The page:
Product lifecycles and skill-biased technical change

Sanders, Mark (2002). Product lifecycles and skill-biased technical change. UNU-MERIT Research Memoranda. UNU-MERIT.

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  • Sub-type Working paper
    Author Sanders, Mark
    Title Product lifecycles and skill-biased technical change
    Series Title UNU-MERIT Research Memoranda
    Volume/Issue No. 12
    Publication Date 2002
    Publisher UNU-MERIT
    Language eng
    Abstract The labour market position of low skilled workers has deteriorated dramatically over the 80s and early 90s. A well-known manifestation of this deterioration is the rise in relative high-skilled wages observed in the United States. It is a well-documented fact that demand shifts underlie this deterioration and several studies indicate that technical change is a likely candidate to explain such relative demand shifts. It is, however, still not very well understood why technological change would be biased persistently against low skilled workers when their relative labour costs are dropping. Modern economics considers technological change to be endogenous and the result of rational decisions taken by economically constrained agents. This paper presents a model that provides two possible answers to this puzzle. The bias can be caused by the deliberate development of skilled labour complementary technologies under certain conditions. If these conditions are met, the bias and the resulting labour demand shift is a permanent one and so are the consequences for relative wages and employment levels. A slightly different specification with more realistic assumptions, however, can still explain the observed shift in demand. When I assume that the production of new products is inherently skill biased because uncertainty is high and flexibility required in the initial stages of the product life cycle, then the model can generate the shift in response to the introduction of a new general-purpose technology, for example the IT- revolution. Once new products mature and process innovations are made can low skilled workers be involved in the production of such products. As such the model introduces some old ideas into a new debate.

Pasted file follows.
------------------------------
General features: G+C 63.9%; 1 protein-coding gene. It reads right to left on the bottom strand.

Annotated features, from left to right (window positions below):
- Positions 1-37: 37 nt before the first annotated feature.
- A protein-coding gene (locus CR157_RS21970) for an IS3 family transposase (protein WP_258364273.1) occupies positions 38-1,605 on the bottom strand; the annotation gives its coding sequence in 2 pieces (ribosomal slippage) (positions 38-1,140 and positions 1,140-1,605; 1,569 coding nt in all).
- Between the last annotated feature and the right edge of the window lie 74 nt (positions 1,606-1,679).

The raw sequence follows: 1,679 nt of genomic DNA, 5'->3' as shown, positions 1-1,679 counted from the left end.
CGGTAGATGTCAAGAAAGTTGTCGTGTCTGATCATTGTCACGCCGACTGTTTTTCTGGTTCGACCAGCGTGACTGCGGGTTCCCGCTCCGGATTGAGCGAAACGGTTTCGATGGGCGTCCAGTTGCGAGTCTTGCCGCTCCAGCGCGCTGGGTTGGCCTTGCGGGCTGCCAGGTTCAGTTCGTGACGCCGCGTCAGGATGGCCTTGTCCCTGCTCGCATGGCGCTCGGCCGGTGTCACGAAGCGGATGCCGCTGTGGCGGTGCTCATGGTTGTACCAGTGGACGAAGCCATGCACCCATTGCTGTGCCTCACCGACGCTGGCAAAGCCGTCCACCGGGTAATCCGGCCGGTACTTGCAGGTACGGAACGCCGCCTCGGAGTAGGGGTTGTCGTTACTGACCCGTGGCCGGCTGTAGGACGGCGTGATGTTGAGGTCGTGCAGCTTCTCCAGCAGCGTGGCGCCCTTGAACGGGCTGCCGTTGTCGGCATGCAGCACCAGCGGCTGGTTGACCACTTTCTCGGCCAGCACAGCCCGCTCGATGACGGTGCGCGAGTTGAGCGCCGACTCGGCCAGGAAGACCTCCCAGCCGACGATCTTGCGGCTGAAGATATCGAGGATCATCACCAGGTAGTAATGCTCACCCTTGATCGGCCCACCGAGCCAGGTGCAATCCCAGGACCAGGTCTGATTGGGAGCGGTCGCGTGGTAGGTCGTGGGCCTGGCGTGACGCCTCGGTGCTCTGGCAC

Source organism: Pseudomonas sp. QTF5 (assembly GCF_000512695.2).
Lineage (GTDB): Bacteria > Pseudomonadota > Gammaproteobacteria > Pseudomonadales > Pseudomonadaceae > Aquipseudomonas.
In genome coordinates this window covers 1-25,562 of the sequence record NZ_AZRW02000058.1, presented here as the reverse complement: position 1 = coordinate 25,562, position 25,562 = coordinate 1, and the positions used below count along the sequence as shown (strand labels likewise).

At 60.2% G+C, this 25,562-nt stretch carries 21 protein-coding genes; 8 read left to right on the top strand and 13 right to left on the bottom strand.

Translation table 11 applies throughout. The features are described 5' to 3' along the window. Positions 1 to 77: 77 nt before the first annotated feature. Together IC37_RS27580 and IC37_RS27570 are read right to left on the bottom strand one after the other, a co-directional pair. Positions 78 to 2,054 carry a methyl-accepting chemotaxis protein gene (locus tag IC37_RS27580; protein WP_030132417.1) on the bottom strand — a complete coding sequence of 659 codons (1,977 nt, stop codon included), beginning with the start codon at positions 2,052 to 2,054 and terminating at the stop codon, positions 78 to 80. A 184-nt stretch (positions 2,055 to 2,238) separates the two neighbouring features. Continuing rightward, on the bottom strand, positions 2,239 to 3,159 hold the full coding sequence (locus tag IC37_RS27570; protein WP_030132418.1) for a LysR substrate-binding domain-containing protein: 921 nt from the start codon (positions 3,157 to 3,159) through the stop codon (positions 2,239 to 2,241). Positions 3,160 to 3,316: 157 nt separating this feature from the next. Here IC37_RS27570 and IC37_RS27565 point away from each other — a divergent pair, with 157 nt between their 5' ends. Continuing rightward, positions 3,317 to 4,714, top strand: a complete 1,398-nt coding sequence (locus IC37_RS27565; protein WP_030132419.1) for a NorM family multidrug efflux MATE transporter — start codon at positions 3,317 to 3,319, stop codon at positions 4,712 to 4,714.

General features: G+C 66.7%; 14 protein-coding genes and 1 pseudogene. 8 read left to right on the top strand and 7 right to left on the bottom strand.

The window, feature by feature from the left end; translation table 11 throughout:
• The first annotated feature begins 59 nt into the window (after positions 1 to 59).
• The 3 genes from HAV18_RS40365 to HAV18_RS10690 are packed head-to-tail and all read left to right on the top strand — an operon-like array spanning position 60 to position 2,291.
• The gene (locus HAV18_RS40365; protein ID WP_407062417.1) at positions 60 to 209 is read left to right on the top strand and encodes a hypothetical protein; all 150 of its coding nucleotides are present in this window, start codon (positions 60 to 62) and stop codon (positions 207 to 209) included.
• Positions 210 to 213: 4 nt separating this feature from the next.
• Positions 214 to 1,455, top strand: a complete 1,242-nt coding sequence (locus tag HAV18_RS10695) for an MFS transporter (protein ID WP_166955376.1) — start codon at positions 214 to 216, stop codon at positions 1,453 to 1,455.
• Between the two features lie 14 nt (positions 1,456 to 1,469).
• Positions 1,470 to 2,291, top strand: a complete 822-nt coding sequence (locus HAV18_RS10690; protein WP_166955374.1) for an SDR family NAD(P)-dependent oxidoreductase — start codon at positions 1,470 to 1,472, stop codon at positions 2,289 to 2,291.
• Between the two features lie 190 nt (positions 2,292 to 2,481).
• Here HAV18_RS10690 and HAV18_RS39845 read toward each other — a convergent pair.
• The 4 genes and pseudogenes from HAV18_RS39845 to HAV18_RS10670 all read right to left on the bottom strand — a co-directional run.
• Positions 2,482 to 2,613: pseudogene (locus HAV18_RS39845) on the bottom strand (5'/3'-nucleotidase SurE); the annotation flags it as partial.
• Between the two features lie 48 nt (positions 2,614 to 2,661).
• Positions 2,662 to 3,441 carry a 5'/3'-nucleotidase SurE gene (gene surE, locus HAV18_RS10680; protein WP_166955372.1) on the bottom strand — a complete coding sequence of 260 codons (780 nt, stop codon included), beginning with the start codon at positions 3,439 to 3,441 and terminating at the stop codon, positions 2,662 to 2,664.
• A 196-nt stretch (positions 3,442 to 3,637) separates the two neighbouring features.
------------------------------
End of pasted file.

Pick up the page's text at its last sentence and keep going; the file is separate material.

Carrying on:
Copyright Year 2002
    Copyright type All rights reserved
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    Created: Fri, 13 Dec 2013, 12:42:38 JST